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Of the many words that one might choose to define FETSUM’s long awaited debut, perhaps the most accurate is ‘global’. It’s an adjective that not only summarises the sound that he has fashioned since he first started writing in his early teens, but also his background. FETSUM’s parents were Eritrean revolutionists during the country’s thirty year War Of Independence, and he was born in Egypt after his 16 year old mother became a casualty of the fighting in her homeland when she was four months pregnant. Within 18 months they had moved to Italy, where he lived for the next two to three years, before heading on to Stuttgart, Germany, where his aunt had also been forced to flee while seeking asylum from the war. Initially they only planned to help her settle before returning to Italy, but they ended up staying, and it was during these formative years that FETSUM’s musical interests began to develop.

THE COLORS OF HOPE is consequently an extraordinarily assured, immediately accessible collection that calls upon a whole host of influences gathered throughout his idiosyncratic life, from soul to reggae to the Mande Music of Mali, from folk to rock to hip hop, and – inevitably, especially when one knows his story – far beyond. “I think I always had a very natural feeling towards music,” he explains in Berlin, the city where he now lives with his partner and young son. “It’s intuitive. I always had music around me, because the people that raised me did. So I had the whole spectrum of music, from classical to Arabic to Eritrean music, British rock, blues rock, whatever.”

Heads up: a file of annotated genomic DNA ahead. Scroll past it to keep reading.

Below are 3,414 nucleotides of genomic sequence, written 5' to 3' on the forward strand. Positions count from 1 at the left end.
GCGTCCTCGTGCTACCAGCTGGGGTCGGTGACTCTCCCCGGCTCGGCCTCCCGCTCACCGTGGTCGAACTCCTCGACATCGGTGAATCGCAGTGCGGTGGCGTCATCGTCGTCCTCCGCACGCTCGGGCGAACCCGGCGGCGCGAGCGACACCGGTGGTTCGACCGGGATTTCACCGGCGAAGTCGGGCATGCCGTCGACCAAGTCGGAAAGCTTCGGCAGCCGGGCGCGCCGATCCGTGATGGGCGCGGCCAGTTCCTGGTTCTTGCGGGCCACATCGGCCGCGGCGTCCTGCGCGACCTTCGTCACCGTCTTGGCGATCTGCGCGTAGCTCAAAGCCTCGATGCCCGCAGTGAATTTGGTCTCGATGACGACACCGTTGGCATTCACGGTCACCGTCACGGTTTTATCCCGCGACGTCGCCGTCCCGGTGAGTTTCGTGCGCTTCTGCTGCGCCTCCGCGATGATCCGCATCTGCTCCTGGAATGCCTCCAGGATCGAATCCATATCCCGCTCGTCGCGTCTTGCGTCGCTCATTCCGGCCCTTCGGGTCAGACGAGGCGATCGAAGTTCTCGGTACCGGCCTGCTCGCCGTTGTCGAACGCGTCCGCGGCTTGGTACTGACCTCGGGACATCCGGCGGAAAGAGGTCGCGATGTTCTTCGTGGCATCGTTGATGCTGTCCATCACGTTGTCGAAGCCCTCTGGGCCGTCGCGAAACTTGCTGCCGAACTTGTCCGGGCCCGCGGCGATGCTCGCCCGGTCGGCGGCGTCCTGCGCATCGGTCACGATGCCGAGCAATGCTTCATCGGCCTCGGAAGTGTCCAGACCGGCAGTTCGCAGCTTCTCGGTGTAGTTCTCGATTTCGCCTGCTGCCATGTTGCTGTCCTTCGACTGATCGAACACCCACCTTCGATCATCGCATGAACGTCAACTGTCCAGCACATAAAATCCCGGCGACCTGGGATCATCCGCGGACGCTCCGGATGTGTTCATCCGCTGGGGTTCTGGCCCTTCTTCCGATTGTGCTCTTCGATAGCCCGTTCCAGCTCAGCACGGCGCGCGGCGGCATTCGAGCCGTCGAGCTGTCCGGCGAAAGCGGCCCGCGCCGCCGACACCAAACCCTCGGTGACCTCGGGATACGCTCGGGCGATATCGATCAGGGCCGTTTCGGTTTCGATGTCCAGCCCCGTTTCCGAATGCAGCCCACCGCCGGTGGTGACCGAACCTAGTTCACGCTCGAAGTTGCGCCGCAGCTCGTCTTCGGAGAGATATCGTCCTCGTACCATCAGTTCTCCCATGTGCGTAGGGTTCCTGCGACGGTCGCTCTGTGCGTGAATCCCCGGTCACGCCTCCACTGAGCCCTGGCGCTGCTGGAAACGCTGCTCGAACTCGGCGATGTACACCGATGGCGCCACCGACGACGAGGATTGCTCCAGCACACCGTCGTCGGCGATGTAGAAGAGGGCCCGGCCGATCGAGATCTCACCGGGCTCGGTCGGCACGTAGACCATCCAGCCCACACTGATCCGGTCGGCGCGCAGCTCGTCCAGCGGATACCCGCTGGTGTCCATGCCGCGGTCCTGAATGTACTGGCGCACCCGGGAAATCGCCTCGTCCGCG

But the roots of his passion go back way further. He was around 20 when he discovered that he had a natural affinity with other, often more ancient musical forms, including some for which his affection was somehow mysterious. “I realised that whenever I hear the muezzins (the Muslim officials who proclaim the call to daily prayers), it gives me goose bumps,” he recalls. “The sound stayed in my body as information, as a candle that could be lit again.” It’s this experience that lies at the heart of ‘Egypt’, one of the many highlights of THE COLORS OF HOPE. A moving account of a childhood experience that in all honesty FETSUM has no right to remember, it’s carried upon a breezy melody that perfectly matches the images of sycamore and fig trees by the banks of the River Nile. ‘Trials Of Time’, too, sees him cast his memory back into his past to conjure up a story of a starving family trying to scrabble a living from the land. “There are things we know theoretically, and there are also things that, even if we weren’t able to experience them at a certain age, they stay with us, as stories that are around you the whole time and are manifested in your family. They’re something that’s always there.”